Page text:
Bon appétit, mon amie Anna et lundi matin!

Sunday, April 18, 2010

It's a matter of age...

Doesn't that say it all?  I could just post that photo and say nothing at all, but I rarely pass up a chance to express my opinion or thoughts.  One of my 8th grade girlies, Mlle Arles, found it and emailed it to me.  She knows me pretty well, n'est-ce pas?  After spending two years in my French class (well, only 1 1/2 due to the sabbatical) and 12 days traveling together last month, I suppose she should.  I had a conversation with some of the girlies this past week about how they have so much to look forward to in life.  Never believe anyone who says high school will be the best years of your life.  You just do not want to peak in 8th grade or 12th grade or even as a senior in college, for goodness sake.  I am 51 years old, quickly approaching 52 and I do not think I have peaked yet.  I hope not-- I still have so much to do and see.  Lots of music to listen to, books to read, blogs to write (and maybe a book one of these days?), places to visit (I still want to visit every département of France and every little village in Provence), yummy food to eat, new wines to try, new friends to find...  The list goes on and on. 
Revenons à nos fromages...
Let's get back to our cheeses since that's the way we started.  Bring on the photos--
The un-ex had a cheese danish at the Durham Farmers' Market from Angels Nest Bakery.  (I had a to-die-for cinnamon bun...)
This is the BFF's favorite cheese.  She is addicted and will not be seeking treatment.  It is Bloomin Lunitas from Hillsborough Cheese Co.  She gets her fix at the Wine Authorities.  She shares once in a while.
I bought some pimiento cheese at Foster's Market last week.  Très bon!
This is my favorite cheese at Wine Authorities, Bûcheron.  The bread is from Guglhupf Bakery in Durham.
This is the cheese plate we served at The Sabbatical Chef dinner for the Durham Academy Auction.
Now, off to France we go...
I took this photo in the Paris métro-- cheese from Casino supermarket.
These lovely cheeses were for sale at the Boulevard Raspail Sunday morning organic market.  Perfect for a pique-nique...
 That is quite a knife, monsieurFaites attention, s'il vous plaît.  But I guess it takes a big knife to cut through that block of cheese...
 (photo by Catherine Yang)
I've stressed the importance of photographing one's food to my students.  One of them got this lovely picture of her salade de chèvre chaud before diving into it!  Bravo, ma petite!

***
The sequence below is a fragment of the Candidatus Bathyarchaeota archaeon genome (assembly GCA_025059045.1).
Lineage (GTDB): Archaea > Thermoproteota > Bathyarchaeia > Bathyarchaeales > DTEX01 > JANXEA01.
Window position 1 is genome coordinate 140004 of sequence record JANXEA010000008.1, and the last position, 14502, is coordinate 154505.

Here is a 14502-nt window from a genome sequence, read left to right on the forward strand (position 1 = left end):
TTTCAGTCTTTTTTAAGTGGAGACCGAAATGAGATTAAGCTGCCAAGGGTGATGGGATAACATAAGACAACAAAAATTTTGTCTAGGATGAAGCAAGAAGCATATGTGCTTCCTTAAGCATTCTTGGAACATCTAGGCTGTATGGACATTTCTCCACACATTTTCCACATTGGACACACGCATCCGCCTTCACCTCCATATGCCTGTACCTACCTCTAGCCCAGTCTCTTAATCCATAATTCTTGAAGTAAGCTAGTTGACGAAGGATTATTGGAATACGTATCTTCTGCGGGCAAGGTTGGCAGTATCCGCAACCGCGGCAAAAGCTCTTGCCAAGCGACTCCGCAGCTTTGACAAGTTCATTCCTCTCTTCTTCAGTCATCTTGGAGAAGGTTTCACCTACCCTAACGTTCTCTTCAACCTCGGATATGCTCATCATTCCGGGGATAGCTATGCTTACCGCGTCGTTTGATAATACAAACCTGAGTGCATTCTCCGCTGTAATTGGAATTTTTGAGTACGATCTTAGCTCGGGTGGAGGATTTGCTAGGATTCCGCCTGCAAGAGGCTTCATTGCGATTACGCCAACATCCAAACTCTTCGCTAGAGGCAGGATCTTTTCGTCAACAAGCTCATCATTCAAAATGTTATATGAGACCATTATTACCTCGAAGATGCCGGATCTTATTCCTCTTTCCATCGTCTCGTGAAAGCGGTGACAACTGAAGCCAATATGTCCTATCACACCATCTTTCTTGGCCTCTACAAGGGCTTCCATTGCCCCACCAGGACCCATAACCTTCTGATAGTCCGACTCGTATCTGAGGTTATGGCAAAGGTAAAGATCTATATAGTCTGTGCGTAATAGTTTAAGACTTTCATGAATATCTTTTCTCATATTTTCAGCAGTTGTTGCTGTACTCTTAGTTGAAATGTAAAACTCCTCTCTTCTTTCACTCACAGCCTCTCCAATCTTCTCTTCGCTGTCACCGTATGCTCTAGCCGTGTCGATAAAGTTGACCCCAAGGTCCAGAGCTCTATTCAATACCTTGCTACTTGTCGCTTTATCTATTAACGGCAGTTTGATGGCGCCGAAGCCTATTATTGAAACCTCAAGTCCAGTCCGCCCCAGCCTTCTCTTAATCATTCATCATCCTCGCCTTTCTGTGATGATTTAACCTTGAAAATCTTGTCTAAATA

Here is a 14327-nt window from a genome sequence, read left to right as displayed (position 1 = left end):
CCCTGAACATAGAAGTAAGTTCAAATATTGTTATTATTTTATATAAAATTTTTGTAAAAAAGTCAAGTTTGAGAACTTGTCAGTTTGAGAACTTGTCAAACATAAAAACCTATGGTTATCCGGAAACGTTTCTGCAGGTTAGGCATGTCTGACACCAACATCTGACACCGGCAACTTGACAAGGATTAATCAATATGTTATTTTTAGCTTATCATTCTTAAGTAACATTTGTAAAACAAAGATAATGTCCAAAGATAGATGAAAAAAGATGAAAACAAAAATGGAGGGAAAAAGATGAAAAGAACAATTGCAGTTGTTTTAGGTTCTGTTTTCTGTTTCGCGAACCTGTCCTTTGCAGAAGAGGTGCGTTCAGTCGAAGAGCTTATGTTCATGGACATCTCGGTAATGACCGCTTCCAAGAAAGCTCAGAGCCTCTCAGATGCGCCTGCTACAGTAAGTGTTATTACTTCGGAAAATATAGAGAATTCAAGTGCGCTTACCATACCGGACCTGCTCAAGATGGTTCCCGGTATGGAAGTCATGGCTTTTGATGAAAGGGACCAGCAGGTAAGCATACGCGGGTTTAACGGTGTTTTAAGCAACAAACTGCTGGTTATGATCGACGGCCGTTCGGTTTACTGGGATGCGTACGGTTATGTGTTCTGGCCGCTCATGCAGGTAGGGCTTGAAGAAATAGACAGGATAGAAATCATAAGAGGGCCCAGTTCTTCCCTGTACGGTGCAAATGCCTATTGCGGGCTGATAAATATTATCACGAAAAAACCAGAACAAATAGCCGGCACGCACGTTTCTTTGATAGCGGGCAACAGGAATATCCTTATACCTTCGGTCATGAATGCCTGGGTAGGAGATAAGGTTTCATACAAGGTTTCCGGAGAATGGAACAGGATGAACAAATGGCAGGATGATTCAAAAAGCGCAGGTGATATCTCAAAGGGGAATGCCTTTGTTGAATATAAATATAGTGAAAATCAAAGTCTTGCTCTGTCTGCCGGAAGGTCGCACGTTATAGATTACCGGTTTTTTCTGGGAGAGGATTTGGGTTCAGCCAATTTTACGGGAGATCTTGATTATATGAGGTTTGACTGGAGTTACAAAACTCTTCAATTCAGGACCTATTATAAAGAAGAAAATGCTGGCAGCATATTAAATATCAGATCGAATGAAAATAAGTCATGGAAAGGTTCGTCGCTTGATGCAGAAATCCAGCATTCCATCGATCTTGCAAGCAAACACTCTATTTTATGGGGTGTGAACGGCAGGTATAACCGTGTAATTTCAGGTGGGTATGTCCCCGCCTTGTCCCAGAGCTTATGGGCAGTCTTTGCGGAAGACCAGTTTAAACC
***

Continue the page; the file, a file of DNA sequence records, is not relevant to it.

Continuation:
Another one got this photo of une pizza au fromage at some point during our March trip.  Miam, miam.
A croque monsieur would not be a croque monsieur without the melted gruyère or emmental on top, now would it? (It becomes a croque madame if you add a fried egg to the top!)
More fromage for sale at the market-- comté this time.
Here we have brébis, sheep's milk cheese.
The whole tome would be too hard to fit into my suitcase, I guess...
One of my all-time favorites... brie de Meaux.  I eat beaucoup of this cheese whenever I go to France.  There's a little cheese shop on Rue Cler in Paris with the absolute best.
I ate this soupe à l'oignon at a café in Montmartre while watching my students get their portraits drawn at Place du Tertre.  It was a very chilly, windy day and this soup hit the spot.
Oui, another salad with fromage on top.  This was at at La Mule Blanche in Arles.  I love this restaurant.
Back home again with my caramelized onion and goat cheese tart.  Perfect for a warm spring/summer evening paired with a rosé from Provence. 
I have many more photos of cheese, but I'll stop here for now!

My recipe for today comes from the Spring 2010 edition of  Fifteen501 magazine and Chef Tara Davis.

Croque Monsieur
(4 sandwiches)

For the Béchamel:
2 Tbsp. unsalted butter
2 Tbsp. all-purpose flour
1 c. milk
1/4 tsp. ground nutmeg
Kosher salt and pepper to taste

For the Croque Monsieur:
8 slices rustic French boule or Italian bread
1/2 lb. Black Forest ham
1 lb. gruyère, grated (Swiss, emmental or a favorite cheese can be used as well)
4 tsp. Dijon mustard

To make the béchamel, melt butter in a saucepan over medium-low heat.  Once butter is melted, whisk in flour.  Cook for about 2 minutes until mixture smells slightly nutty and color is a pale blond.  Add nutmeg.  Gradually and constantly whisk in milk, making sure that no lumps form.  Season with salt and pepper.  Reduce heat and simmer until thickened, approximately 10 minutes.

On a clean surface, place four slices of bread in a row.  Spread each slice with about a teaspoon of mustard.  Place a few slices of ham on each and top with half of shredded gruyère.  Top with remaining slices of bread.  Spread the top of each sandwich with béchamel, then sprinkle each with remaining cheese.  On a lightly greased cookie sheet, broil sandwiches for 8-10 minutes or until cheese is golden and bubbling.

Bon appétit, le fromage!